There are multiple problems, but let's focus on the U.S. and China. First, while Japan is militarily dependent on Washington, it cannot rely too heavily on its political leadership.
Needless to say, China has been strengthening its military power substantially. In the past two decades, its military spending has increased around tenfold, and its technological progress has been significant. Because of its large size and willingness to change the status quo, it is the biggest source of instability in the region. The only way for Japan and the United States to control China is to deal with it jointly. In the medium to long term, Japan should work hard to reverse and reduce the military buildup in the region, but now is the time for Tokyo to correct various shortages, inclusive of people, money, and technology.
In addition, Japan must recognize that the leadership of the United States is wavering. The unilateral withdrawal from Afghanistan, the mishandling of an ally, France, in the AUKUS, and most of all its weak interest and involvement in the CPTPP have exposed the lack of a worldview and long-term vision of the current administration.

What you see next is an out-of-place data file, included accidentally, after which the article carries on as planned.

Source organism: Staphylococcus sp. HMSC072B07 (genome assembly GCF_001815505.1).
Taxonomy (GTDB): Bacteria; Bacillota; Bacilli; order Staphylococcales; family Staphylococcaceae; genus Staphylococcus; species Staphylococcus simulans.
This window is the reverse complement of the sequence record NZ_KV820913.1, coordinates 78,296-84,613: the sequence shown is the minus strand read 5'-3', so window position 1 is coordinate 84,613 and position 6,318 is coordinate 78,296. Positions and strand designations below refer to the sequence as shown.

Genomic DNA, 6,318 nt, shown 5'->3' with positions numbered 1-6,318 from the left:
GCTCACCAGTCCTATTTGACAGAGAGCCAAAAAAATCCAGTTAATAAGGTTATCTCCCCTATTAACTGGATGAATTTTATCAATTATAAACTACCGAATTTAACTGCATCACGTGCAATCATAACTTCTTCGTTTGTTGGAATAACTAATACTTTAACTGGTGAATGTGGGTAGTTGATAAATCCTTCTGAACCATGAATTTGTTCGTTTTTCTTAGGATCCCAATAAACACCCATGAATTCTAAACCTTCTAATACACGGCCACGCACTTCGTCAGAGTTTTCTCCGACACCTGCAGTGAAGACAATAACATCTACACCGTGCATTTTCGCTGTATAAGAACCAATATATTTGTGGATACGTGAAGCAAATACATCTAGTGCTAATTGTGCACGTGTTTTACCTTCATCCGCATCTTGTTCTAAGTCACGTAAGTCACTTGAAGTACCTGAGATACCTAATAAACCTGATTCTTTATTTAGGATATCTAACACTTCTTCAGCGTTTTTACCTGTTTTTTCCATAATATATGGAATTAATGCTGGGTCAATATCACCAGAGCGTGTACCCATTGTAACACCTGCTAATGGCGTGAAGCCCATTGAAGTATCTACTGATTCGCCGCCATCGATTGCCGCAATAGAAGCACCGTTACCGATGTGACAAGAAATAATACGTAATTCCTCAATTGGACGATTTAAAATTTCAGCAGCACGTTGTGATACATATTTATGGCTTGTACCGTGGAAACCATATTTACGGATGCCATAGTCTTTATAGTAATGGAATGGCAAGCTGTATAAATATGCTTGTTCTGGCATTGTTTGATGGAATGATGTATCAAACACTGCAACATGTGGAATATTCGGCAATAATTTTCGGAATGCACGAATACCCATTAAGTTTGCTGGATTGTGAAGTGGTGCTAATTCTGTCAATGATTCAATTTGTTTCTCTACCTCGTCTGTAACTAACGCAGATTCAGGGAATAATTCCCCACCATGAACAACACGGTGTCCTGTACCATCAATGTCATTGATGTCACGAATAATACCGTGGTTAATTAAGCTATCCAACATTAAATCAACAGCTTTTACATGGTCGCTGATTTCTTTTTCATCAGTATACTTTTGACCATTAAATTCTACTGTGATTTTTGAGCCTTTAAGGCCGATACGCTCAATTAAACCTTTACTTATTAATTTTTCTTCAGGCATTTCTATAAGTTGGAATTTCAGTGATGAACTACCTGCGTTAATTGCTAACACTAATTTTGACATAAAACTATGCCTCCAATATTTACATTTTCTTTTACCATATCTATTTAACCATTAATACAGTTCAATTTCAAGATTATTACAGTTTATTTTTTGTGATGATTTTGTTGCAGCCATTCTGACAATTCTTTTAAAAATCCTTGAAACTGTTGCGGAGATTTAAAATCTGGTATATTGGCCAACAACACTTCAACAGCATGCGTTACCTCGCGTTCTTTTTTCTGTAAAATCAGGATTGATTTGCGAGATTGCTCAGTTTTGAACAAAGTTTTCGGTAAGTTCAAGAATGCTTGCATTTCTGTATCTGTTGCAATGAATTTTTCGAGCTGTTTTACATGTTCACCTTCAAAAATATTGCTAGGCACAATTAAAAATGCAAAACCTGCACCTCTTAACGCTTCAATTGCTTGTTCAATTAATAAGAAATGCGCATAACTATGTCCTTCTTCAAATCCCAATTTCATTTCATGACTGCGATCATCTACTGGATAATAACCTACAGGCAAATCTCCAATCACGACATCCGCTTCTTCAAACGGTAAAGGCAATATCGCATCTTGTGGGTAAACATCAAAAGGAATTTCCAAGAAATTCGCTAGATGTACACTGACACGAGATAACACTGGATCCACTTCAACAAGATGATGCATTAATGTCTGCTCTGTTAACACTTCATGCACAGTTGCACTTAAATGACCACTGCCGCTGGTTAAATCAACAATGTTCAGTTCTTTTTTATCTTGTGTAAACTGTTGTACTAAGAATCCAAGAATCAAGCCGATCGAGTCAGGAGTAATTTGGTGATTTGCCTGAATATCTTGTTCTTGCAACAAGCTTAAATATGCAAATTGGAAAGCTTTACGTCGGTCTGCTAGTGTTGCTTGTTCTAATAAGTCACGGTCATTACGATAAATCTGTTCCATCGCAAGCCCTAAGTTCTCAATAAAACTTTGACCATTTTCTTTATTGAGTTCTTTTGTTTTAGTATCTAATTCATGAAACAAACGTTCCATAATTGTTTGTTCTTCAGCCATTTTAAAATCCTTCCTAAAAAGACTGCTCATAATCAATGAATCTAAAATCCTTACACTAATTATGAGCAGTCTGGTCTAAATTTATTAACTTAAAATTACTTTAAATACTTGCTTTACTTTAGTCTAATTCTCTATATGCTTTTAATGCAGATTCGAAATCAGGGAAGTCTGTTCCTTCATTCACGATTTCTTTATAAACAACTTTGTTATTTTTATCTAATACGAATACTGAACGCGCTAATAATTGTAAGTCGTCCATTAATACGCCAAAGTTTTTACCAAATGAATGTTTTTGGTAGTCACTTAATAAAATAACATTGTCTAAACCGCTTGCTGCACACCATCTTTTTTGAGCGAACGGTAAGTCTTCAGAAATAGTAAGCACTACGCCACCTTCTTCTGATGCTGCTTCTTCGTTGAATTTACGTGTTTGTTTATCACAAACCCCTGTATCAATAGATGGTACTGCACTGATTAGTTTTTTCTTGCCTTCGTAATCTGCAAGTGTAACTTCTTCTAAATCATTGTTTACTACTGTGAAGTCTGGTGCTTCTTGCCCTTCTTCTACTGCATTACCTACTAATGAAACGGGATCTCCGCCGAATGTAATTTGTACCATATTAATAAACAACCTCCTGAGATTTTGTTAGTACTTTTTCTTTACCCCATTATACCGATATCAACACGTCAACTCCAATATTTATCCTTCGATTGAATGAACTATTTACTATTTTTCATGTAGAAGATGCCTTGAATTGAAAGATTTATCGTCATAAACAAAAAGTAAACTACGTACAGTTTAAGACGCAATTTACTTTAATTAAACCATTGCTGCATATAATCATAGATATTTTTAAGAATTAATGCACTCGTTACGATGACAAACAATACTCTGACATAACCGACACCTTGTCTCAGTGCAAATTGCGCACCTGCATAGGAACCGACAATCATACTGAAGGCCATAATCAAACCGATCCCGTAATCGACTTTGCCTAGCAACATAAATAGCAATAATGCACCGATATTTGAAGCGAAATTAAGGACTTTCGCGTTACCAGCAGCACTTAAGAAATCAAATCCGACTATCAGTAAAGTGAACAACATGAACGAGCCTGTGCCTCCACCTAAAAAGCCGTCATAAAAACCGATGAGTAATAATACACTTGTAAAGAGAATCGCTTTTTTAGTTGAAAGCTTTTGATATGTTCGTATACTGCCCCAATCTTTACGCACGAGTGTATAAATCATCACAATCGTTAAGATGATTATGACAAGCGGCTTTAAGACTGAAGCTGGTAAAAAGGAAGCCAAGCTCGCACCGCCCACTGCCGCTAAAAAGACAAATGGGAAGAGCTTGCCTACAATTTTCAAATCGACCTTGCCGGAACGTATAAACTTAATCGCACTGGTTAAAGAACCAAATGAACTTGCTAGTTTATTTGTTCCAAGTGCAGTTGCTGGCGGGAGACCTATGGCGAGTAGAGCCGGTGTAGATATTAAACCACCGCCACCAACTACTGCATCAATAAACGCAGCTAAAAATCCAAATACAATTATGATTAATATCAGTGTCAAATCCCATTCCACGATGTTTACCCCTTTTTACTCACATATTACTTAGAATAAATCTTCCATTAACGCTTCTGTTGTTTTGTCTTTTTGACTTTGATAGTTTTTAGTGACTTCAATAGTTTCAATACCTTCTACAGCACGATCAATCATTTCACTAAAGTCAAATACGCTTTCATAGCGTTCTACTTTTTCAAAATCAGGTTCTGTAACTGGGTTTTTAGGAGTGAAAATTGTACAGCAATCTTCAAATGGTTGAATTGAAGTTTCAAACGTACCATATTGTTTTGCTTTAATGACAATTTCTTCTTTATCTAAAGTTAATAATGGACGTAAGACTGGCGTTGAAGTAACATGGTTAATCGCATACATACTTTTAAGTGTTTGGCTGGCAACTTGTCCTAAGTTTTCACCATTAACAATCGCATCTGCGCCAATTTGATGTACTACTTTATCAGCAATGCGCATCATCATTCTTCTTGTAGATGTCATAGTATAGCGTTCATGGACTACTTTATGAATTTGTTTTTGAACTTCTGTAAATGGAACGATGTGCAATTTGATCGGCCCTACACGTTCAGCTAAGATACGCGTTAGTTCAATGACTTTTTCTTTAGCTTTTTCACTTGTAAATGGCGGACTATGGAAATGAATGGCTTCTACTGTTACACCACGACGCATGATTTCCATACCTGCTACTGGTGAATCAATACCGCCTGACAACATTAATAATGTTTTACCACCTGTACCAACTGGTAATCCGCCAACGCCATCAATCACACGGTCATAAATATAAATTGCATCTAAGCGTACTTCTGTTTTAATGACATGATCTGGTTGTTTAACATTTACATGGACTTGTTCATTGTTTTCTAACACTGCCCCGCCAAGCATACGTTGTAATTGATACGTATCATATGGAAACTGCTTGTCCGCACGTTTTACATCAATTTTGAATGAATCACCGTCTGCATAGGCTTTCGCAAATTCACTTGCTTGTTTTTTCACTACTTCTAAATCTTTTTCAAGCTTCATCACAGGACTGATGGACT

In particular, the future of the CPTPP is an urgent matter to be dealt with in the wake of China and Taiwan's applications for membership. But with the divisions in the ruling Democratic Party and public opinion and the distribution of the U.S. government's relevant bureaucratic authorities in different departments, American leadership on this front cannot be expected for the time being.
This may be the reason for the Japanese government's very visible cautiousness, to the point of weakness. Under normal circumstances, Japan should pursue the maintenance of Japan-China economic relations even in the midst of a U.S.-China confrontation. In fact, Japan has signed the RCEP. However, the CPTPP is facing the possibility of being influenced heavily by China, with Taiwan forever excluded, and member countries being divided over China's inclusion. Without U.S. commitment, it is difficult to see how to pursue the ideal solution of China and Taiwan joining simultaneously, as was the case with the Asia Pacific Economic Cooperation (APEC) framework.